Towards a rational terminology in the study of the gubernaculum testis: arguments in support of the notion that the cremasteric sac should be considered the gubernaculum in postnatal rats and other mammals
There is need for a consistent definition of structures caudal to the testis that variously are termed 'gubernaculum testis' as a basis for understanding the emergence and sexually dimorphic further growth and differentiation of this specifically mammalian structure. Rodent fetuses undergo a stage of development during which there is almost complete unanimity as to the definition of the 'gubernaculum' as a papilla-like structure (often called conus inguinalis) protruding from the area of the internal inguinal ring. This structure shows at least 3 readily distinguishable components before birth. Postnatally, the papilla-like gubernaculum starts to undergo inversion to become the tunica of the sac-like processus vaginalis. The 3 components of the fetal gubernaculum develop further uninterruptedly, but with a different spatial arrangement, as parts of the wall of a sac rather than as parts of a papilla-like structure. Comparison of this process in rodents with that in other mammals (pig, horse, man) revealed an essentially identical emergence of a papilla-shaped gubernaculum with similar constituents. Initial development of the processus vaginalis also began with the inversion of the gubernacular papilla. Cattle fetuses appeared exceptional as outgrowth of the processus vaginalis occurred without a preceding papilla-shaped gubernaculum in the area of the inner inguinal ring. The findings lead to the following conclusions. (1) In rodents, the whole of the postnatally developing processus vaginalis, including therefore its cremasteric muscles but without the attached genital mesentery, is to be viewed as the male postnatal gubernaculum. Sexual differentiation of the gubernacular primordia includes a sex-specific effect on the morphogenesis of all constituents of the processus vaginalis sac including cremasteric muscle cells. (2) Gubernacular growth and differentiation appear essentially a uniform process throughout the placentalia mammalian class; only quantitative differences occur in the extent of initial development of an intra-abdominal conus inguinalis and later cremaster muscles.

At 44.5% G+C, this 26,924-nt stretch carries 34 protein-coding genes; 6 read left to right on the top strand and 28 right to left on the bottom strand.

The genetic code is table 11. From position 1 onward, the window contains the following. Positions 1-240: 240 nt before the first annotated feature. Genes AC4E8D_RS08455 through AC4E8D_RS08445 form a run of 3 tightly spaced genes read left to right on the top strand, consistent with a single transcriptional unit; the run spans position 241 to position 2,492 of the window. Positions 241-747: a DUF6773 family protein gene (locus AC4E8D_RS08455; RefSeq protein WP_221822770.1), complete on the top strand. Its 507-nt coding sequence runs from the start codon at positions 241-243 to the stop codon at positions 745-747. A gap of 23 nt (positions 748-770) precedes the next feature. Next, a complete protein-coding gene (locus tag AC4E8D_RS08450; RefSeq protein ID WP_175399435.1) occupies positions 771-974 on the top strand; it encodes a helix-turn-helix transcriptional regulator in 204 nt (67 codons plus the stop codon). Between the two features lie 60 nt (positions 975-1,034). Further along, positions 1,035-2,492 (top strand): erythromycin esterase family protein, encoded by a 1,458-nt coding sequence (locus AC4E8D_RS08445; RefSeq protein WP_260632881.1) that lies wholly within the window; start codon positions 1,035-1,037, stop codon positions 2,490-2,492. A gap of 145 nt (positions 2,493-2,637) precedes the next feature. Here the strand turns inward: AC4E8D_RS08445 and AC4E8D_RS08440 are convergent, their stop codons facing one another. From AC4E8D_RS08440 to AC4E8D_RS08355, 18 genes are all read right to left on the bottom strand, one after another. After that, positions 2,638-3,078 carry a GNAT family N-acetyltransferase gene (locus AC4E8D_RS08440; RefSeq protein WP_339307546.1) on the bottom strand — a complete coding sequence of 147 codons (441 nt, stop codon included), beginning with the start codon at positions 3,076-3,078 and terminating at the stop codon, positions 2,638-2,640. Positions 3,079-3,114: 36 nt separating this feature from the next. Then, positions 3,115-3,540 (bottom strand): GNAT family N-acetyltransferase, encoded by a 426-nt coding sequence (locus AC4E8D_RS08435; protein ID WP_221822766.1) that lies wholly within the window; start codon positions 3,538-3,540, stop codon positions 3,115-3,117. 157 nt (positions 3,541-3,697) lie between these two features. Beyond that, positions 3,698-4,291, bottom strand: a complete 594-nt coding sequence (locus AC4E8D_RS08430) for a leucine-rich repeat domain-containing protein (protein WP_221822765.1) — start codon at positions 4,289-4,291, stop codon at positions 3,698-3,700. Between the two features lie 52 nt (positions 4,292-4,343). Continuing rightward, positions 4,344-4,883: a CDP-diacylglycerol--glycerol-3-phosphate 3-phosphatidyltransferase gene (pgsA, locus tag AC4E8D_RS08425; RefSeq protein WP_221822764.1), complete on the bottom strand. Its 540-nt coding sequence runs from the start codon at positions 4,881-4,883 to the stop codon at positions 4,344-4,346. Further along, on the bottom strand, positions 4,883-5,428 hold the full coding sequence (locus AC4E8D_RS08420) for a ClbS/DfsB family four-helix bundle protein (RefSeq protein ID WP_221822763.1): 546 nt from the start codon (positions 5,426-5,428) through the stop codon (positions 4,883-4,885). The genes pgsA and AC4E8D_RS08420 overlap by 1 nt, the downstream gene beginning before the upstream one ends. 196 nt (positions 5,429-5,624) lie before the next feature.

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|Journal of Anatomy: molecular, cellular and experimental morphology
|Erasmus MC: University Medical Center Rotterdam
van der Schoot, P. (1996). Towards a rational terminology in the study of the gubernaculum testis: arguments in support of the notion that the cremasteric sac should be considered the gubernaculum in postnatal rats and other mammals. Journal of Anatomy: molecular, cellular and experimental morphology. Retrieved from http://hdl.handle.net/1765/8619